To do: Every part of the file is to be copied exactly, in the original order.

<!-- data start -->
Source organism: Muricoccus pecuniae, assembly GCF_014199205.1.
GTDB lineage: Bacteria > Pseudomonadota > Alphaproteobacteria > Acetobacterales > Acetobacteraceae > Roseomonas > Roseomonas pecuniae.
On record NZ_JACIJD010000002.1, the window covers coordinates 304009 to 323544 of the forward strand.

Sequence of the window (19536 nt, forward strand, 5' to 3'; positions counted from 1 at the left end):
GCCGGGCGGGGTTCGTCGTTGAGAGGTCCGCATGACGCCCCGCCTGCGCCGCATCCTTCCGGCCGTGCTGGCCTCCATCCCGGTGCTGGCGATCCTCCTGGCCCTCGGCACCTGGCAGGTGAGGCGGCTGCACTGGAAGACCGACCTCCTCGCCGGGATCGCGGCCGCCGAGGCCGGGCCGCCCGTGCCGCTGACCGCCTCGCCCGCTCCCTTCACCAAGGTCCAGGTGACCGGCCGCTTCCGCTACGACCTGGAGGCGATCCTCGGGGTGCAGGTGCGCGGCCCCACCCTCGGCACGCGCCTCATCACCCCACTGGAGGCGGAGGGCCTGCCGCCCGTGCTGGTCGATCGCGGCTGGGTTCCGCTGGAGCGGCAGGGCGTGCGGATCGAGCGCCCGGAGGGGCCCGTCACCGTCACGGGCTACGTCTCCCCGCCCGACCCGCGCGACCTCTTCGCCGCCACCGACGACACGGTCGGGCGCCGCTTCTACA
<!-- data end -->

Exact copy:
Source organism: Muricoccus pecuniae, assembly GCF_014199205.1.
GTDB lineage: Bacteria > Pseudomonadota > Alphaproteobacteria > Acetobacterales > Acetobacteraceae > Roseomonas > Roseomonas pecuniae.
On record NZ_JACIJD010000002.1, the window covers coordinates 304009 to 323544 of the forward strand.

Sequence of the window (19536 nt, forward strand, 5' to 3'; positions counted from 1 at the left end):
GCCGGGCGGGGTTCGTCGTTGAGAGGTCCGCATGACGCCCCGCCTGCGCCGCATCCTTCCGGCCGTGCTGGCCTCCATCCCGGTGCTGGCGATCCTCCTGGCCCTCGGCACCTGGCAGGTGAGGCGGCTGCACTGGAAGACCGACCTCCTCGCCGGGATCGCGGCCGCCGAGGCCGGGCCGCCCGTGCCGCTGACCGCCTCGCCCGCTCCCTTCACCAAGGTCCAGGTGACCGGCCGCTTCCGCTACGACCTGGAGGCGATCCTCGGGGTGCAGGTGCGCGGCCCCACCCTCGGCACGCGCCTCATCACCCCACTGGAGGCGGAGGGCCTGCCGCCCGTGCTGGTCGATCGCGGCTGGGTTCCGCTGGAGCGGCAGGGCGTGCGGATCGAGCGCCCGGAGGGGCCCGTCACCGTCACGGGCTACGTCTCCCCGCCCGACCCGCGCGACCTCTTCGCCGCCACCGACGACACGGTCGGGCGCCGCTTCTACA